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Rewards scheme operator Webloyalty is on the sharp end of some ferocious comments from consumers who feel they have been misled.
The company operates an online rewards scheme through companies such as Interflora, to offer new customers the chance to save money on future purchases at participating retailers. When customers opt to take part in the rewards scheme (by entering and confirming an email address) Webloyalty signs them up to its programme.
What many customers don't seem to realise, based on various forum threads, is that it will cost them £8 per month (after a one-month trial period), and that Webloyalty gets their credit card details from the retailer.
This procedure, or lack of, has resulted in a number of complaints from consumers who say they have been signed up for the scheme without being made aware of any charges. Many only noticed when looking at credit card statements.
A quick search on Google reveals a number of complaints from consumers who fell they have been misled by the company. This site, for instance, has over 170 such complaints. Ouch.
The question of course is whether consumers are at fault, for not reading the offer carefully, or whether Webloyalty is not being transparent enough.
How does it work?
When users complete a purchase at Interflora, they are directed to this page:
To sign up, users need to enter and verify their email address, then Webloyalty will use the card details from the transaction (with the retailer's say-so) to bill the customer £8 per month. As we mentioned, there is a 30 day trial during which customers may cancel... but surely they'll only do this if they have worked out what they've signed up to in the first place? If a customer doesn’t cancel before the end of this period, then they will be billed monthly.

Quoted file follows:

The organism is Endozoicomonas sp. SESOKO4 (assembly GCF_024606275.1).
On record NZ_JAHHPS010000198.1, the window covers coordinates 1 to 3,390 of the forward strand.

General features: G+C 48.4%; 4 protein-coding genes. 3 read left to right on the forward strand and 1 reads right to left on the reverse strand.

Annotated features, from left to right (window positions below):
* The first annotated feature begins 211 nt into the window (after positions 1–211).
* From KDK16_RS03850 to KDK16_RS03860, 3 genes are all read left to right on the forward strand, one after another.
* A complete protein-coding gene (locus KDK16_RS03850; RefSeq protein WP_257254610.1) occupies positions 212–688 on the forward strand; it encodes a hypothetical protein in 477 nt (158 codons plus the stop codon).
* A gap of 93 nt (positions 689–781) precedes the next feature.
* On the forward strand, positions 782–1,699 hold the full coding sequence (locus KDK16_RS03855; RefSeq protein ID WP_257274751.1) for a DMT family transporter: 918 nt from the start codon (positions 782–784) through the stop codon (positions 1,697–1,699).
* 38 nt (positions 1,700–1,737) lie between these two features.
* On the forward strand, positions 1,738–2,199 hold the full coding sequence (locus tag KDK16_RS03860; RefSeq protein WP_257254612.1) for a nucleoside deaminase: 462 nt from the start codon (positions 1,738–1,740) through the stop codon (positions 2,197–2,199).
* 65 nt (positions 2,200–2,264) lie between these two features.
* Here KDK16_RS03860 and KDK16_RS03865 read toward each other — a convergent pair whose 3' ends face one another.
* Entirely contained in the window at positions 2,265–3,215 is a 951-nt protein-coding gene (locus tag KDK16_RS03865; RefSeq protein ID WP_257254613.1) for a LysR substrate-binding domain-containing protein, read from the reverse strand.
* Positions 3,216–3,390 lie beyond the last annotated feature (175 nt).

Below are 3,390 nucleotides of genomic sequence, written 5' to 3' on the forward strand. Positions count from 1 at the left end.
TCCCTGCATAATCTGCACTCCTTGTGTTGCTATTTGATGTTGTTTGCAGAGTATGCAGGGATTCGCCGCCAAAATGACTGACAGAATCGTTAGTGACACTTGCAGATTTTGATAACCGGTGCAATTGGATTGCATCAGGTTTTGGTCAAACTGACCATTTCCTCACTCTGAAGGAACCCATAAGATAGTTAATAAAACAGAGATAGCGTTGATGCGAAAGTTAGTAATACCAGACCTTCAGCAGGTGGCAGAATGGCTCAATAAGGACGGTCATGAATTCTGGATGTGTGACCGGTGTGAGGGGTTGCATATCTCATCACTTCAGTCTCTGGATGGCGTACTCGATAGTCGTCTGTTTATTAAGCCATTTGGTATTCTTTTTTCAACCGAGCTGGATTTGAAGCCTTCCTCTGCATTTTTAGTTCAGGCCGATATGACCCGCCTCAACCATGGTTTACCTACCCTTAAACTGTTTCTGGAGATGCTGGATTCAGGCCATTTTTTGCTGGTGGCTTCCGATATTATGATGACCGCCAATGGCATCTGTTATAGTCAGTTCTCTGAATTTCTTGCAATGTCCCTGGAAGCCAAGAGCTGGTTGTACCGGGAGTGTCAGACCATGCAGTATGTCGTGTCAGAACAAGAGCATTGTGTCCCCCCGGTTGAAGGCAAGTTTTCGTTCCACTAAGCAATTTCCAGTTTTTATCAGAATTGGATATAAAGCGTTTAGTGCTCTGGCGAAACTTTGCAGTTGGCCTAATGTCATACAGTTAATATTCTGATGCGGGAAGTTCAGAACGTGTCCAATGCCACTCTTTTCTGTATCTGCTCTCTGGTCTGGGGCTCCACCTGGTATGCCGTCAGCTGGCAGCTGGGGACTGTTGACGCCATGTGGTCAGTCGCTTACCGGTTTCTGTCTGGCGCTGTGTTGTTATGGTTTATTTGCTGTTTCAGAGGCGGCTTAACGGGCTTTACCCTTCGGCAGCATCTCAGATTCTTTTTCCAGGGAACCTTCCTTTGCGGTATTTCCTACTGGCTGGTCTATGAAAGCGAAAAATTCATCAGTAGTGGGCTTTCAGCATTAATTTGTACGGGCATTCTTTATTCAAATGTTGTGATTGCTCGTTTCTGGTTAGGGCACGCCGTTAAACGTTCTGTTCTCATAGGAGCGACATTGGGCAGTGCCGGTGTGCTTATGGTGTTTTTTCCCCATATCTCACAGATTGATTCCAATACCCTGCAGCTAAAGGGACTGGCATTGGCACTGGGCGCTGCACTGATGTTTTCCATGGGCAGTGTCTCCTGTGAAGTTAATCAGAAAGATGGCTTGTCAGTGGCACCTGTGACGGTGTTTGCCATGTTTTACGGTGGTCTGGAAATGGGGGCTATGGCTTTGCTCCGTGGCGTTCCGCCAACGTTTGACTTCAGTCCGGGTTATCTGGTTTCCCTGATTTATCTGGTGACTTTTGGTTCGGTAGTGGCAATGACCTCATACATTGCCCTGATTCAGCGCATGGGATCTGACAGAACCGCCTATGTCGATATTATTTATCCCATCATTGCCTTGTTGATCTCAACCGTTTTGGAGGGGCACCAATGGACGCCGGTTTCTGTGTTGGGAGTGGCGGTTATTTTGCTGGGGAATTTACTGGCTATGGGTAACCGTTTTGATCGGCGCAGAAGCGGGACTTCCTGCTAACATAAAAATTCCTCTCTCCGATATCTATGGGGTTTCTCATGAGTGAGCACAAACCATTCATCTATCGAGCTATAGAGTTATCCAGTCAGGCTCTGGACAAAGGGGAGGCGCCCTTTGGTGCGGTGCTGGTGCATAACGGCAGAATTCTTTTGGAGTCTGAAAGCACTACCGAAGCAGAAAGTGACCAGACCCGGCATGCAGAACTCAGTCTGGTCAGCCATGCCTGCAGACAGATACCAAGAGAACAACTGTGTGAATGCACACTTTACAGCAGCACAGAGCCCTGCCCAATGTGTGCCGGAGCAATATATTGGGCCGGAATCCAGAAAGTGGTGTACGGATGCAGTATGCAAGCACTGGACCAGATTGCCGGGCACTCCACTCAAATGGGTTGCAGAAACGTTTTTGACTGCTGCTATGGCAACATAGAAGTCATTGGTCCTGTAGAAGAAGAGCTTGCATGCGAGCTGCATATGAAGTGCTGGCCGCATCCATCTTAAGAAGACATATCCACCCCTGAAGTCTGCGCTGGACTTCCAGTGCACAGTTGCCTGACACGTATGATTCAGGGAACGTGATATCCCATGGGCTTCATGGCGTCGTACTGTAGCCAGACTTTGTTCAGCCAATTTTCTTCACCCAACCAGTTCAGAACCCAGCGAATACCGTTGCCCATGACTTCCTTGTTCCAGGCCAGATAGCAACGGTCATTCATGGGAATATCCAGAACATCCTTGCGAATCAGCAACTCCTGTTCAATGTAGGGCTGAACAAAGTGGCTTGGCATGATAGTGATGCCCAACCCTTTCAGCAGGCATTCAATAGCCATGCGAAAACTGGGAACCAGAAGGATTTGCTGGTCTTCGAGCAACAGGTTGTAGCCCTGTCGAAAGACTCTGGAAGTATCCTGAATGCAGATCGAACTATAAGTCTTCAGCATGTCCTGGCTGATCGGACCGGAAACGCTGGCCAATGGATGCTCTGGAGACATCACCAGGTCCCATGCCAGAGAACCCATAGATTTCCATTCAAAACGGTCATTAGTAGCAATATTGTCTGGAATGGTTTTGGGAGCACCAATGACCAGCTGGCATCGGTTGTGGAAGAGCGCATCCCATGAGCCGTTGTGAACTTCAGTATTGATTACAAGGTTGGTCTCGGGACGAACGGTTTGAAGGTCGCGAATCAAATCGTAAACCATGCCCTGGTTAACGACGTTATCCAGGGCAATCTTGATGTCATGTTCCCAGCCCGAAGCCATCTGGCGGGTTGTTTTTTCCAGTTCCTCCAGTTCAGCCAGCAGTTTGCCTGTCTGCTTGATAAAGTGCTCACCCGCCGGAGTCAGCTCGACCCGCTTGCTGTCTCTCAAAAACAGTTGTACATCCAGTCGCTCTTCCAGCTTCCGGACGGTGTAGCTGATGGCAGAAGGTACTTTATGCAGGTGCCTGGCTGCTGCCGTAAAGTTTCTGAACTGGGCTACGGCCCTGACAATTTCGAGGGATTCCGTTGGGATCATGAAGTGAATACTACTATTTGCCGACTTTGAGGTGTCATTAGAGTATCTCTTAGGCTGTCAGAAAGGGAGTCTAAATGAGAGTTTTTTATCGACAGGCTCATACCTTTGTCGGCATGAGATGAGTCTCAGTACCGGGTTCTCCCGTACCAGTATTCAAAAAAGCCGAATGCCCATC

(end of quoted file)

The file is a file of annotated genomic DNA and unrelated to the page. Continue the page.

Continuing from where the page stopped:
How does it stack up?
Online customer experience expert Dr Mike Baxter of SalesLogiq analysed Webloyalty’s offer page, and he thinks that the way that the page is laid out makes the offer unclear.
Web users often scan rather than read webpages, and tend to pay more attention to the top part of the page, and this may be the reason why some customers have not noticed the terms of the offer.
According to Baxter:
“Best practice suggests adopting a pyramid writing approach to web copy. The page title should summarise the proposition, the leading paragraph should explain it in slightly more detail and the rest of the copy should provide details, benefits and limitations – the small print.”
That's the inverted pyramid folks, beloved of journalists the world over. But it doesn't take a genius to work out that Webloyalty might be doing considerably better by not adopting this approach. At least in the short term, until the complaints flood in. But whether through accident or design, is the company to blame, or should consumers be more responsible for their actions?
The trouble with shoppers
Consumers have a habit of ignoring the small print, when signing up to T&Cs, and then complaining. Webloyalty can't be accused of skimping on the detail.
There is a hell of a lot to digest here, and all this text has the advantage of making the ‘£10 Cash Back Voucher’ stand out all the more. Accident, or design?